… to arch villain Tommy Boyd’s blood expert

It was nice to hear Tommy Boyd back on Talk Radio again this week.  The former Wide Awake Club host has been standing in, on and off, for Iain Lee in recent months — a welcome return for a broadcaster who’s rarely been given a national platform for more than a decade.

He’s also, indirectly, responsible for one of the podcasts on this site – after becoming the first, and possibly only – national radio host to put pro-wrestling on the air.  As in, broadcasting it like a real sport.

In the early 2000s, and the fledgling years of being a fan, I used to read ‘smart’ magazine Powerslam.  One issue in 2001, tucked away inside the news pages, was a small mention of the fact that Tommy Boyd had started a wrestling hour on his Saturday night show on Talksport.  And so, I tuned in.

Boyd had reportedly seen how popular wrestling was with his son and decided there was a market to tap into, especially with the WWE’s regular tours and presence on Sky Sports. And so, he gave over part of his show to become the UK’s only national professional wrestling phone-in.

It quickly became one of the strangest things ever to hit commercial radio.  A sort of quasi-kayfabed version of 606, as the show continued and its popularity grew Boyd took on a character on the show, increasingly attempting to play the bad guy heel to the internet-savvy, behind the scenes aware fans that phoned up.

Alex Shane
Alex Shane. Gonna steal your show. And maybe your ring if you’re not careful…

Alex Shane would regularly feature as a guest/co-presenter.  Later to become a controversial, and incredibly divisive, figure in the British wrestling scene, at the time the 22-year-old motormouth Shane was pitched as the good guy expert foil to Boyd’s bad guy reactions. 

Shane, who was a booker and wrestler with the FWA promotion at the time, would explain how wrestling worked, only for Boyd to dispute it — the highlight of their in-studio double act being a long-running thread about how wrestlers made themselves bleed.

Boyd, being the master of the wind-up, would berate increasingly irate studio guests, callers and listeners alike, telling them that the in-ring talent cut themselves with a small blade, claiming instead it was down to a make-up artist who hid under the ring and came out to apply blood to ‘injuries’ during a match.

As the show’s popularity grew, and the presence of the British wrestlers on it increased thanks to Shane effectively being the co-host, Boyd began to make regular murmurings on air about staging a wrestling card of his own. 

British Revival. Didn’t quite live up to the title, sadly.

It ultimately built up to Revival, a one-night tournament staged at the Crystal Palace arena on February 9 2002 in front of around 2000 fans.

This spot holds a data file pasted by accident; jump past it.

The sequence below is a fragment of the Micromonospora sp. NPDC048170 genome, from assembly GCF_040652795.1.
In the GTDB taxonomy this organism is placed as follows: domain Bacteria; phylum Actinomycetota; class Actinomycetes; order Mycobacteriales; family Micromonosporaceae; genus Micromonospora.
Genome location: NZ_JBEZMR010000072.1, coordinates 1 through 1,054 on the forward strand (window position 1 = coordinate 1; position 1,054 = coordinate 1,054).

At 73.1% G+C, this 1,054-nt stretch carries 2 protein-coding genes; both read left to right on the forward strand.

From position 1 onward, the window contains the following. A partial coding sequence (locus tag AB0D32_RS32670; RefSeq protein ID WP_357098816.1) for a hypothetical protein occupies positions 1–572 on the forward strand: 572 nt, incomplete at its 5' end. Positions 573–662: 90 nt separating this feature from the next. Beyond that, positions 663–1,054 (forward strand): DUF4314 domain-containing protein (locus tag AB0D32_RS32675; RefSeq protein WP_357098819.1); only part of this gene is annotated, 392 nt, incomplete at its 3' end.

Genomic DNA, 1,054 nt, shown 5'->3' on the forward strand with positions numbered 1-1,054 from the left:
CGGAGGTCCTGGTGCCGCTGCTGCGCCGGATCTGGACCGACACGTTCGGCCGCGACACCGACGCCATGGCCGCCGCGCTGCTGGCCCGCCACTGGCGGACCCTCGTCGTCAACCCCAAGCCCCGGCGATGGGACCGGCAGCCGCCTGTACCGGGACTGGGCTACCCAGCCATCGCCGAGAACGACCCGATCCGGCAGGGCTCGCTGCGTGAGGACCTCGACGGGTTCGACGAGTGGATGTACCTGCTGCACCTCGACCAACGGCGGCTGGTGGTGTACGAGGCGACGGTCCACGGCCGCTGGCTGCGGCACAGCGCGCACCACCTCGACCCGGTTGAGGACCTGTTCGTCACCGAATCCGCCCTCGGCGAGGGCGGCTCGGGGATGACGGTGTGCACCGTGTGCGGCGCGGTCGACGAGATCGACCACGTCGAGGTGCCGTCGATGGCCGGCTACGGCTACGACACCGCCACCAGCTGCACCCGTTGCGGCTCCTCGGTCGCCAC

The TV version of Revival aired in a two hour slot on Bravo around a month after the show at Crystal Palace had taken place, with commentators Mark Priest (who now co-hosts one of the best UK wrestling podcasts) and regular FWA manager Dean Ayass, and Boyd in a cameo role at the start as the villainous promoter who fixes the tournament draw to deny his radio colleague Alex Shane a chance at competing.

It was a fun show, even edited down to its TV form, which I’ve waxed lyrical about on Braw and which, if you look hard enough on Youtube, you can find various matches and highlights from — including this fun match between British star Doug Williams and the late Eddie Guerrero.

What regularly gets overlooked, however, is that the show also aired live on Talksport from Crystal Palace that night. 

Boyd gave over his two hour show to providing a flavour of the atmosphere from the event, complete with a separate, radio-specific live commentary by Priest and Ayass on the in-ring action.

Live professional wrestling commentary on radio — possibly one of the few times anyone’s ever tried to pull such a thing off.  With Boyd mingling among the fans doing voxpops, the two commentators would call the matches for an audience without any visual point of reference — a very different presentation style to the one they’d use on the post-production dubbed commentary for the TV version.

Hearing the show at the time made for a curious experience in listening. All credit to them, it just about worked.

And amazingly, someone’s put the whole thing online.  So if you’ve ever wondered what a professional wrestling show would sound like as a radio commentary rather than TV spectacle, look (or listen) no further.

The first hour:


And the second:

Revival, sadly, ended up proving a false dawn of sorts.  Bravo never picked it up as a series and while the FWA, which promoted the event with Boyd, would be one of the flagship shows on The Wrestling Channel, it never really made the breakthrough. 

And less than two months after the show at Crystal Palace, Boyd was sacked from Talksport, reportedly dismissed after failing to block remarks from a caller who said they wanted to shoot the Royal Family just hours after the death of the Queen Mother.

The wrestling show limped on Talksport without him, with Shane taking over as host.  But it too ended up having the plug pulled, replaced by veteran actor Gerald Harper resurrecting his old Radio 2 Champagne and Roses show — allegedly because Kelvin MacKenzie wanted something in that slot he could listen to in a restaurant.

Very few fragments of Boyd’s wrestling show survive online, it seems, which is a crying shame as not only was the show a curio in itself, it showcased Tommy Boyd’s skill as a broadcaster — not just in creating his bad guy heel persona, but in dealing with a wide range of callers. 

From young kids to Meltzer-reading grown-ups, he was able to handle them all with aplomb and the right approach.  So it is good to hear him back…

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